In the late 19th Century, the role of the child was quickly changing in the face of an industrialized society. As laws banning child labor became more prevalent, children began to transition from the category of "little adults" to a specialized place in society as "the child"--an entity to be revered, protected, and cherished. It was during this time that a new niche market of toys and books were marketed specifically for children, as childhood was increasingly seen as a time of leisure, play, and discovery. The creation of educational and entertaining juvenile periodicals also began to emerge, gaining popularity with younger crowds and approval from parents who appreciated the instructional and moral content of such magazines.
Children were encouraged to be curious spectators, but sometimes they were even asked to participate by sending in letters, riddles, and poems to the editors. Children were often expected to write about the natural world and animals and imitate the style and form of adult authors. There were also many guidelines that limited content, length, and required adult endorsements to ensure that the child's voice was consistent with the editor's wishes. As a result, the voice of the child author was constructed in between the pages of different magazines and helped set the tone for what a child should look and sound like. Many critics argue that, in fact, it is not the real child that appears in these pages but a child performing the part of an "ideal" child and, in such a way, perpetuating the construction of the child as innocent, natural, desexualized beings, wholly distinct from adults.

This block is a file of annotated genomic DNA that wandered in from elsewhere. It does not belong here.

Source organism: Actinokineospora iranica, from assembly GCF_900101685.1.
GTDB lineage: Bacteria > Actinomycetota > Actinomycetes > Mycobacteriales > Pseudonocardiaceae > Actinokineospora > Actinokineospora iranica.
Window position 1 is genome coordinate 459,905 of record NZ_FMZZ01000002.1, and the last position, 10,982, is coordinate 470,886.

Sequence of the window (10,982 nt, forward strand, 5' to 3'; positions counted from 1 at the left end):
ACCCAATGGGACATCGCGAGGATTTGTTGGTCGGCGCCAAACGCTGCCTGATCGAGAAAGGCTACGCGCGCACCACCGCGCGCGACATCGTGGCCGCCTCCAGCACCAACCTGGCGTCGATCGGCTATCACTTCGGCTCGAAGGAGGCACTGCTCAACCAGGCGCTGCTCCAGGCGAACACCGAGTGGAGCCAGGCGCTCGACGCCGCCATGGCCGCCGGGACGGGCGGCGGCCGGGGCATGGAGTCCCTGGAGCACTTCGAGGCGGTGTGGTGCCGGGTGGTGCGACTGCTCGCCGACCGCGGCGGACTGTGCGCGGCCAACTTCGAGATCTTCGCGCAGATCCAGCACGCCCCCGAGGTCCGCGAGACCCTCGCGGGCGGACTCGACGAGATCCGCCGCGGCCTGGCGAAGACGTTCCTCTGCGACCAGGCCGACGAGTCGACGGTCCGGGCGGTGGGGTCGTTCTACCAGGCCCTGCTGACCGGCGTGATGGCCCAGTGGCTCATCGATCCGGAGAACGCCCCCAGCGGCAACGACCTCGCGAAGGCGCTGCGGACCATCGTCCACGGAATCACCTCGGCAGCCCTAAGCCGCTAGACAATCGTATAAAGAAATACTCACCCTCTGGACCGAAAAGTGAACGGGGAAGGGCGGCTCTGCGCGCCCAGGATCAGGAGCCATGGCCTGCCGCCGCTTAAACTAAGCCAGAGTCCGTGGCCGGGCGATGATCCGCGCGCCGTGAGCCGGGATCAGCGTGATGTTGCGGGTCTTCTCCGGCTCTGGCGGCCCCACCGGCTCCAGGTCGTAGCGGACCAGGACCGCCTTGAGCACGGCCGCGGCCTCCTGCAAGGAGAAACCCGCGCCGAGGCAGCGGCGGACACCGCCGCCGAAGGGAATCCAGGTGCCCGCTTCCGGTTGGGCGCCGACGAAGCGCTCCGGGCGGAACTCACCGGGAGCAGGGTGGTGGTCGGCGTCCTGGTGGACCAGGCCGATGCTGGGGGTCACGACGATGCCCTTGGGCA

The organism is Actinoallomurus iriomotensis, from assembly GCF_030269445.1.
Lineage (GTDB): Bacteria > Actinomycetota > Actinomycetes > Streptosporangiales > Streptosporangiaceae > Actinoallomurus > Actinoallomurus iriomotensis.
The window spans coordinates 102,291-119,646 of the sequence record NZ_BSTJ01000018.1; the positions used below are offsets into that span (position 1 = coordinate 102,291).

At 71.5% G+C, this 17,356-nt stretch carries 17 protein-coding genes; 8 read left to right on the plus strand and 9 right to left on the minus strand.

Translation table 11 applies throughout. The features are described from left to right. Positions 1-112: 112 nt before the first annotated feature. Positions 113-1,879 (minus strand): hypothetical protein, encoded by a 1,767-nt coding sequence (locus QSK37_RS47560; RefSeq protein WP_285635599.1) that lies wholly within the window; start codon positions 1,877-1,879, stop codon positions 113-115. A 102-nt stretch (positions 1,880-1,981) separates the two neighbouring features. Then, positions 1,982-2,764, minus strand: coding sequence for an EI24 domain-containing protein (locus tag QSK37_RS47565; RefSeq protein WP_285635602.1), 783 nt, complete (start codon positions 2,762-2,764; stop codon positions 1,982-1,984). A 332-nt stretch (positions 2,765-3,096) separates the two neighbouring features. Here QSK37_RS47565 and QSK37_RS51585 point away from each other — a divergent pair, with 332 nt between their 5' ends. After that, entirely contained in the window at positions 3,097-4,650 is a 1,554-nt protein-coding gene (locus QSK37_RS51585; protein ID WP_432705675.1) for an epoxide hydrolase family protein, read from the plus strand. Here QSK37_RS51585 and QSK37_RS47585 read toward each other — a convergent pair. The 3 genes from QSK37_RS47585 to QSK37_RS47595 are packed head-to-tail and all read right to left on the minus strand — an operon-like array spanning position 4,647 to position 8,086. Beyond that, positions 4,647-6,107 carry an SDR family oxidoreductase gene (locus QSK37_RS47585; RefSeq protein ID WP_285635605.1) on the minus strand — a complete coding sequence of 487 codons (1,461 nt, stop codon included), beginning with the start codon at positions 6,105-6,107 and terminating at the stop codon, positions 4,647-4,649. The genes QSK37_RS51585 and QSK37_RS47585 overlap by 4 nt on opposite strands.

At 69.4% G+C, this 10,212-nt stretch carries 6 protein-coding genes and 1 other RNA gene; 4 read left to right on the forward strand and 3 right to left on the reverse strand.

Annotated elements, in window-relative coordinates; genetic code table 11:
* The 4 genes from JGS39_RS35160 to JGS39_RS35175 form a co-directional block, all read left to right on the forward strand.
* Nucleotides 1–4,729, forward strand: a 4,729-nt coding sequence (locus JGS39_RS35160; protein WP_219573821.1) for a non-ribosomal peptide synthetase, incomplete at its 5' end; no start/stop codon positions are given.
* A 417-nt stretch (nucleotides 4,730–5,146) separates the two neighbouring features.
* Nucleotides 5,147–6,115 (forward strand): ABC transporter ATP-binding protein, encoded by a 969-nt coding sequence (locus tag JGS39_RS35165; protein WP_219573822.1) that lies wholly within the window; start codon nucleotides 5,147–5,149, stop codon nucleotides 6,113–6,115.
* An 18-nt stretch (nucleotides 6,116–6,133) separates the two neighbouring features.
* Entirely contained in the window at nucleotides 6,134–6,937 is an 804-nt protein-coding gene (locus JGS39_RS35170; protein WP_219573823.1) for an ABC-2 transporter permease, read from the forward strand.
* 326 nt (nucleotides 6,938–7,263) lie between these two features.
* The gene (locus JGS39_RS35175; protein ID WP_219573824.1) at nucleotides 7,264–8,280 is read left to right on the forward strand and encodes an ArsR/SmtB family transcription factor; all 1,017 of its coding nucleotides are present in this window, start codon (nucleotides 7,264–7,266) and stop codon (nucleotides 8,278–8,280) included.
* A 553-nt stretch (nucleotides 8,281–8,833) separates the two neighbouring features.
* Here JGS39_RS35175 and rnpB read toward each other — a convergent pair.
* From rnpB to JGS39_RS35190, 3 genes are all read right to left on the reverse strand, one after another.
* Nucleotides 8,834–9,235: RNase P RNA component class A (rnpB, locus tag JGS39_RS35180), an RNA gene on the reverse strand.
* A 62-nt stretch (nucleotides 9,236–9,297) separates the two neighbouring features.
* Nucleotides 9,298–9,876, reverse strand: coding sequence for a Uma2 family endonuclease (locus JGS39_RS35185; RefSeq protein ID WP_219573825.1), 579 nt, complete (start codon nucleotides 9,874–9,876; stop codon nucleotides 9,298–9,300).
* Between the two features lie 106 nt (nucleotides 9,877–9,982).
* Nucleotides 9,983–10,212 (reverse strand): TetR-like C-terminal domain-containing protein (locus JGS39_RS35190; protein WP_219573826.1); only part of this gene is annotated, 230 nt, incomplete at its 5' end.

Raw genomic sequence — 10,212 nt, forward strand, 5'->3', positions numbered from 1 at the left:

Begun in 1877, The St Nicholas League, a reoccurring monthly series, invited child readers to send in poems, prose, drawings, and photographs each month with the chance to be featured in between the periodical’s pages. Many children who were published would go on to have prolific careers—such as F. Scott Fitzgerald, William Faulkner, and Rachel L. Carson. The League was a distinguishing feature of St. Nicholas and well-loved by their readers. For many children, it was often the first section to which they would flip. With a motto of “live to learn and learn to live,” St. Nicholas strove to satisfy more than a children’s thirst to read—they inspired them to create.
In the Riddle-Box column, children created riddles that were both fun and educational. Clues tested general knowledge, such as a word for "the juice of plants" or asked children to "transpose a word meaning parsimonious, and have a word meaning diminishes little by little." Especially talented children sent in illustrated enigma's, a sampling are shown here:
A short story by Rachel E. Carson, champion of environmental rights and author of Silent Spring--which led to a nation wide ban on DDT and the formation of the Environmental Protection Association.
Photograph by Montgomery Clift, a film and stage actor who received four Academy Award nominations in his career.
A poem by Stephen Vincent Benet, an author best known for his work John Brown’s Body, for which he received the Pulitzer prize in 1929
A short story by author E.B. White, who would go on to write child-favorites such as Charlotte’s Web and Stuart Little.
A drawing by Eudora Alice Welty, a Pulitzer prize winning author most famous for her novel The Optimist’s Daughter. She was awarded the Presidential Medal of Freedom by Jimmy Carter in 1980.
A poem by Edna Vincent Milay at age 14. Millay was the most decorated author in The League, publishing seven poems during this time period. She went on to win the Pulitzer Prize for poetry in 1923.
A short story by Mildred Augustine—better known by her pen name Carolyn Keene—was a ghostwriter for the Nancy Drew Series, writing 23 of the 30 original books.
A Drawing by Robert Edmond Jones, an American scenic, lighting, and costume designer who's work, The Dramatic Imagination is widely considered one of the defining pieces on modern stage design.